Saturday, July 22, 2006

 

Looking Back


Stephen Hartke: Composer

Having now been through the experience of writing and rehearsing this opera, there is little that I would change, musically speaking. It turned out pretty much how I expected it to. At some moments it turned out even better than I thought it would. This is such a big piece and has so many facets to it. There are a few things that I could beat myself up about if I wanted to, but over the years I’ve learned that it’s just not worth it to do that. That is why it took me a long time to write the piece. I had to be sure it was at a place where I could live with it.

The gratifying part of the process has been watching the faces of the singers as they shape the characters to themselves. There are some scenes that are so much more powerful than I predicted. This is a great cast, and their involvement in these characters is incredible. There is a scene where Boule sings about her illegitimate child while the others are playing cards. The range of displeasure that they show towards her makes the scene very chilling. That kind of detail makes moments in this opera more than I could ever have imagined.

Writing this opera has been like being the father of the bride. I’ve nurtured this score for a long time and now it has to go out into the world. I can’t hold its hand any more. I have to let the score go off with the people who have come for her and trust that they will treat her well. I didn’t really have fear or trepidation going into this process, but there is a very emotional response when you hand over that score. Your kid goes off to get married and you have to trust that it will work. You can do nothing other than make sure that you’ve raised a good kid. The piece is completely independent of me now. There’s a kind of emptynest syndrome that sets in. It isn’t my piece anymore.

Every piece I write changes me. It doesn’t just change my music, it changes me. Whenever I finish a piece I get very excited and think, “Now I know how to compose!” Then I begin the next piece and feel like I have to figure it out all over again. I’m starting a piece for the Orpheus Chamber Orchestra right now, and I’m a bit distracted at the moment. I’ve been sitting in the orchestra rehearsals for this opera and thinking, “Maybe I should do more of that.” This new piece is for the same orchestral makeup as Bach’s first Brandenburg Concerto. I do find myself listening to what I’ve done with the oboes in this opera and trying to think about what other things I might do in this next piece. I really enjoy hearing the oboes in this orchestra. They have a wonderful sound.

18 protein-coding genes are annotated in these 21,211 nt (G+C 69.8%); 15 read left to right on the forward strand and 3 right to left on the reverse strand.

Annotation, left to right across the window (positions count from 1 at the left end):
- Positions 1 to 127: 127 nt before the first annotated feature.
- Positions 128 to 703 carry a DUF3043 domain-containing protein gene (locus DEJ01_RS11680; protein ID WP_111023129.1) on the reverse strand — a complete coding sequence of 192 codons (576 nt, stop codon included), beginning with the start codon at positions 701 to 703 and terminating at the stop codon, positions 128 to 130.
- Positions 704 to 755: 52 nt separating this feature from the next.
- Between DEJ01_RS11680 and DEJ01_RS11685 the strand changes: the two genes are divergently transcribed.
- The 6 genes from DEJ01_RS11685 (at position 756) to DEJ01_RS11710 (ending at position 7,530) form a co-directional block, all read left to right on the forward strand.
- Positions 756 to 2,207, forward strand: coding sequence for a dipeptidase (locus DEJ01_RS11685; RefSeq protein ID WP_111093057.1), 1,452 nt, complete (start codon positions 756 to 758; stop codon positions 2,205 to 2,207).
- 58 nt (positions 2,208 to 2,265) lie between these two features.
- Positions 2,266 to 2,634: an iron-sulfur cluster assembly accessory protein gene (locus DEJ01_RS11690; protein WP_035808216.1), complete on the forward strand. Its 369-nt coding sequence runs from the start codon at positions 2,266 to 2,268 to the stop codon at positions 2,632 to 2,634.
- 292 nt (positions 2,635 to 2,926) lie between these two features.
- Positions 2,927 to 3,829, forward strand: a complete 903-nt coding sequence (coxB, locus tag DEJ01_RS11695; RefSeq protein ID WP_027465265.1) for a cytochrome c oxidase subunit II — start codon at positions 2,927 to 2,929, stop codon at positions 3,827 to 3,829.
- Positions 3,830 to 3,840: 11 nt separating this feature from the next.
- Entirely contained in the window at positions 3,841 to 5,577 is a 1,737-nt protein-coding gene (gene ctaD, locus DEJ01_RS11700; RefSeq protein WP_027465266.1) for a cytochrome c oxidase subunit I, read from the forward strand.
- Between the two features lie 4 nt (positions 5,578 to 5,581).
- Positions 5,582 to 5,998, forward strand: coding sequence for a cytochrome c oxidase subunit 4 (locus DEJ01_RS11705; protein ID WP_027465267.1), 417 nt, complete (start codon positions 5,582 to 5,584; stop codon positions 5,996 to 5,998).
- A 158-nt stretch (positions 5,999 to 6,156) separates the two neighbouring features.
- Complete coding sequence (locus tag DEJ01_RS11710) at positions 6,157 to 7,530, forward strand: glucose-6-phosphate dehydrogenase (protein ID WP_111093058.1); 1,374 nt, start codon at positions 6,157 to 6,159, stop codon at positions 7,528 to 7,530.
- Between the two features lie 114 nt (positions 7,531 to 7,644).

One thing I definitely learned with this piece, somehow, was how to write music quickly. I don’t know if that lesson is going to last or not. I had to get the piece done somehow, so I did. I wrote the second act in seven months. I don’t really know how I did that. A lot of this is because much of the material in the second act is developing things already heard in the first. Still, there were places where I really didn’t know what I was going to do. The old nun’s aria was one of those spots. I had an idea of what it was going to be, but not completely. It ended up taking me around two weeks to finish. That was a big hunk of music to get done in that amount of time. Learning not to beat myself up so much was a lot of the process. As you get older and accumulate more pieces you relax a little more. You realize that not everything hinges on one piece. When you’re young you have only a few works. You get nervous and think, “I hope this is the piece that makes my career!” No single piece makes your career. It is the body of work that does it.

photos (from left to right):
1. David Schweitzer (director) and Stephen Hartke (composer) look over their scores during an early staging rehearsal.
2. Stephen Hartke (composer) talks with Seth Keeton (Cornudet) during a break from rehearsing the aria accompanied by “clanging bowls.”


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